The truck market is breaking barriers with the return of the small pickup with the Ford Maverick and Hyundai Santa Cruz. Then we have the arrival of a new one with the Rivian R1T, Ford Lightning, and the soon-to-be Chevrolet Silverado EV. However, while Ram has seen success with its full-size pickup lineup, and we know that they will have their own EVs with the Ram Revolution line, it’s still unclear if Ram plans to dip its feet into the smaller truck market, despite recognizing the opportunity. It could end up being called Dakota. It could not be.
“Opportunity” For A Smaller Ram Pickup Truck
Carbuzz recently had an interview with Ram CEO Mike Koval, a straight shooter when it comes to answering questions. He noted that “the interest and demand for Ram products globally has never been higher,” thanks to the TRX. He noted that as Ram is part of a global company like Stellantis, there’s “synergy,” which gives Koval access to all of it. It’s simply a matter of waiting and finding the perfect “opportunity to attack.” He went on to name small pickup trucks in South America, specifically the Fiat Strada and Fullback, both of which Koval has access to. There’s also the Ram 700 in Mexico. However, he was cautious about saying that he’s only using those small trucks as an example.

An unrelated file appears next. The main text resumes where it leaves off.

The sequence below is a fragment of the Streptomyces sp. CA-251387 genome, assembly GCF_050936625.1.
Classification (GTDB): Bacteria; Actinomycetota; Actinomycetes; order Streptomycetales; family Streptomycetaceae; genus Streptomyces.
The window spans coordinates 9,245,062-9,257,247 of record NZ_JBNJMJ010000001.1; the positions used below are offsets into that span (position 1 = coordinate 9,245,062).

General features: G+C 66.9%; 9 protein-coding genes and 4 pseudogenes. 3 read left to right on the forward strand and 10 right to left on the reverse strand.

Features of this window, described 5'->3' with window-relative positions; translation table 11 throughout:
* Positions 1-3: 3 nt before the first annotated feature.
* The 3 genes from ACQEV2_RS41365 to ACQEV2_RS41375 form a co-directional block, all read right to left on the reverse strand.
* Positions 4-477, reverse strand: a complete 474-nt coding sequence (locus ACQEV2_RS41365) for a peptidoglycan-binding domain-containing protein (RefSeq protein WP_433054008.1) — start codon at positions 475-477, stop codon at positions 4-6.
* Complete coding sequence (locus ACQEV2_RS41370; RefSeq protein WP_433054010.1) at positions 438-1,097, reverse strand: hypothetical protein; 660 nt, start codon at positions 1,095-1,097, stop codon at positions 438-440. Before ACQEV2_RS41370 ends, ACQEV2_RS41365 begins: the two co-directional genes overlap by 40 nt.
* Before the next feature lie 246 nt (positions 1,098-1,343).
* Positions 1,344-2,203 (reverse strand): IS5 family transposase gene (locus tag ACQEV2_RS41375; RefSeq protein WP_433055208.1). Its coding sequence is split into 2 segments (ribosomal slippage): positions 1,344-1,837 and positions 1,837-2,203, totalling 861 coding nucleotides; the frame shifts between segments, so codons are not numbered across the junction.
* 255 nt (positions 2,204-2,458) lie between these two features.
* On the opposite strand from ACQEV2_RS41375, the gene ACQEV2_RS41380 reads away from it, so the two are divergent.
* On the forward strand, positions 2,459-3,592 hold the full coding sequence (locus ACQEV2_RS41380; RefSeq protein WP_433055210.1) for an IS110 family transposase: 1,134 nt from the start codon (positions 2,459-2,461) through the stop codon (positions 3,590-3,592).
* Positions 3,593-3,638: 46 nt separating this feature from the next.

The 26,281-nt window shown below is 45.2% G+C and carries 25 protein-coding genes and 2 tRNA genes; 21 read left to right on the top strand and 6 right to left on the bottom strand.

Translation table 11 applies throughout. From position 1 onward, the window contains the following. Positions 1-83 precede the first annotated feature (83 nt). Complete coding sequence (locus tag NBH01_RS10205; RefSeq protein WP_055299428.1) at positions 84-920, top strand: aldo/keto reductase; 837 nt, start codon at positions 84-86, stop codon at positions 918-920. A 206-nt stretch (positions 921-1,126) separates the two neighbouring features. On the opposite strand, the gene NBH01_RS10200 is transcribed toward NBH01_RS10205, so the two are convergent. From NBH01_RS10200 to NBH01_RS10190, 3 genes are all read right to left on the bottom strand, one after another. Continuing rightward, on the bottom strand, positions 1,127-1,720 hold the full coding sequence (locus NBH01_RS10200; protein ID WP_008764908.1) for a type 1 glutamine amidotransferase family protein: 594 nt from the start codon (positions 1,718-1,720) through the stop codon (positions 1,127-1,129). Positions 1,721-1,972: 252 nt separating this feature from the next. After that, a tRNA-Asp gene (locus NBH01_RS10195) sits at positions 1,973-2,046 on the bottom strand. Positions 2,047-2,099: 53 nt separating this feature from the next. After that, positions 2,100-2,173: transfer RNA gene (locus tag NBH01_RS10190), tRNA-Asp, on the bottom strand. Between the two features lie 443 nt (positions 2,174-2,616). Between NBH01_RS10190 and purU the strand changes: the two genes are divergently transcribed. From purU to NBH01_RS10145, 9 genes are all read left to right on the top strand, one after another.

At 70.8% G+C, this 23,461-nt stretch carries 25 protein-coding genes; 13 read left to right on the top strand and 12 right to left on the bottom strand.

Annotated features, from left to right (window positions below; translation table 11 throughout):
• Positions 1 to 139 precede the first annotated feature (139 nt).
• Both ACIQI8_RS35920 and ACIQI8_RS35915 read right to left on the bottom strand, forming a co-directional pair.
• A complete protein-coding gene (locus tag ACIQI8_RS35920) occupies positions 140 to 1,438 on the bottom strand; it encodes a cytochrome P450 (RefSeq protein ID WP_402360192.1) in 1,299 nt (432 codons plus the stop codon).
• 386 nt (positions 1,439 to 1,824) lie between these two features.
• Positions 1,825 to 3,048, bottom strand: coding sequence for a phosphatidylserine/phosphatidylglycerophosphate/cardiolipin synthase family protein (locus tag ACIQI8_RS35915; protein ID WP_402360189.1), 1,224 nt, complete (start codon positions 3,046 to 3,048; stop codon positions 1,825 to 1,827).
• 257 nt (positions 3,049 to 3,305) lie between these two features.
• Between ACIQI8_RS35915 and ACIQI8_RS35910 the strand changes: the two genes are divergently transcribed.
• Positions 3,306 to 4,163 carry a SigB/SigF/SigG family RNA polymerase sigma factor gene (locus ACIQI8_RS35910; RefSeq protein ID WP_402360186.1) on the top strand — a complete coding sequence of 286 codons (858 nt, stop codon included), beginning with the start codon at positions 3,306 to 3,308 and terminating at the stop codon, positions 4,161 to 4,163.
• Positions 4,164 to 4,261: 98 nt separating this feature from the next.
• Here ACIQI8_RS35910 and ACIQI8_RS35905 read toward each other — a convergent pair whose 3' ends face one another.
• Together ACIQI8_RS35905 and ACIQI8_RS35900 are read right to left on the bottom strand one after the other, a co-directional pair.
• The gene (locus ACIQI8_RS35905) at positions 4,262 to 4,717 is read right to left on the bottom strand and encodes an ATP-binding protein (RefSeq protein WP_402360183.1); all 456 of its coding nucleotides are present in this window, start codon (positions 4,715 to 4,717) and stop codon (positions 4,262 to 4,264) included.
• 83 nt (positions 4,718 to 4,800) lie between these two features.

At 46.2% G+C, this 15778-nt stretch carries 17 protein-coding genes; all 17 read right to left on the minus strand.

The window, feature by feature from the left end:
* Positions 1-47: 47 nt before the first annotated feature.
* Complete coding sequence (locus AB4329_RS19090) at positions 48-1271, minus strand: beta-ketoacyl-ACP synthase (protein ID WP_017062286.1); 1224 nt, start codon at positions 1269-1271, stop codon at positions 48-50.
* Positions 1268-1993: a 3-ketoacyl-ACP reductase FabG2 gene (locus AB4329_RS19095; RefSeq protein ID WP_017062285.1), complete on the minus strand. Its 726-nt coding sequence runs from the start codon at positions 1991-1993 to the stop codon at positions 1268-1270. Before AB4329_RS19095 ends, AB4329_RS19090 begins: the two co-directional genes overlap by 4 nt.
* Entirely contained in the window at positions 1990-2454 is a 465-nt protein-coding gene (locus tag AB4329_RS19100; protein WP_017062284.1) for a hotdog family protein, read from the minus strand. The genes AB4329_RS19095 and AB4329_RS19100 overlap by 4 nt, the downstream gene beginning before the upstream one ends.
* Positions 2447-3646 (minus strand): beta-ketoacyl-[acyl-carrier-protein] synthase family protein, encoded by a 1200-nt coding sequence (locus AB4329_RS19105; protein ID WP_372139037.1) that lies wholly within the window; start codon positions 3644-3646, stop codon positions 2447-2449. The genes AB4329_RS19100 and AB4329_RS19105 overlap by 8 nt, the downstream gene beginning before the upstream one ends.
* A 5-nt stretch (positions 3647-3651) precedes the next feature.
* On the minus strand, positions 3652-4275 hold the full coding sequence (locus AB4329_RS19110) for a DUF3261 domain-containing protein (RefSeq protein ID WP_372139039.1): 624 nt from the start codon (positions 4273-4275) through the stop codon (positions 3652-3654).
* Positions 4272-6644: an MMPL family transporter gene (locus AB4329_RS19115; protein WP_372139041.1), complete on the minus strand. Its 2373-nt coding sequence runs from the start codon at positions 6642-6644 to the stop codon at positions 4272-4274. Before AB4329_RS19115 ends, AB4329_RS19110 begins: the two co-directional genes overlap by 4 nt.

Koval had nothing more to add on the matter but stated that “it’s no secret that that particular segment is a large white space opportunity.” This could ultimately mean that the USA-Canada market could be getting a smaller Ram truck at some point in the future that reincarnates the Dakota name. But again, the answer is cryptic.
Koval also commented on the Ram EV line and boldly stated that “our truck will be the best.” Given that existing customers are playing a massive role in the vehicle’s development, it could be a home run for the company on that side of things. Koval also revealed that Ram’s engineers have already made changes to the truck due to customer feedback. They’re also keeping a watchful eye on the competition for any unexpected hiccups that they can potentially fix before its first fully electric vehicle.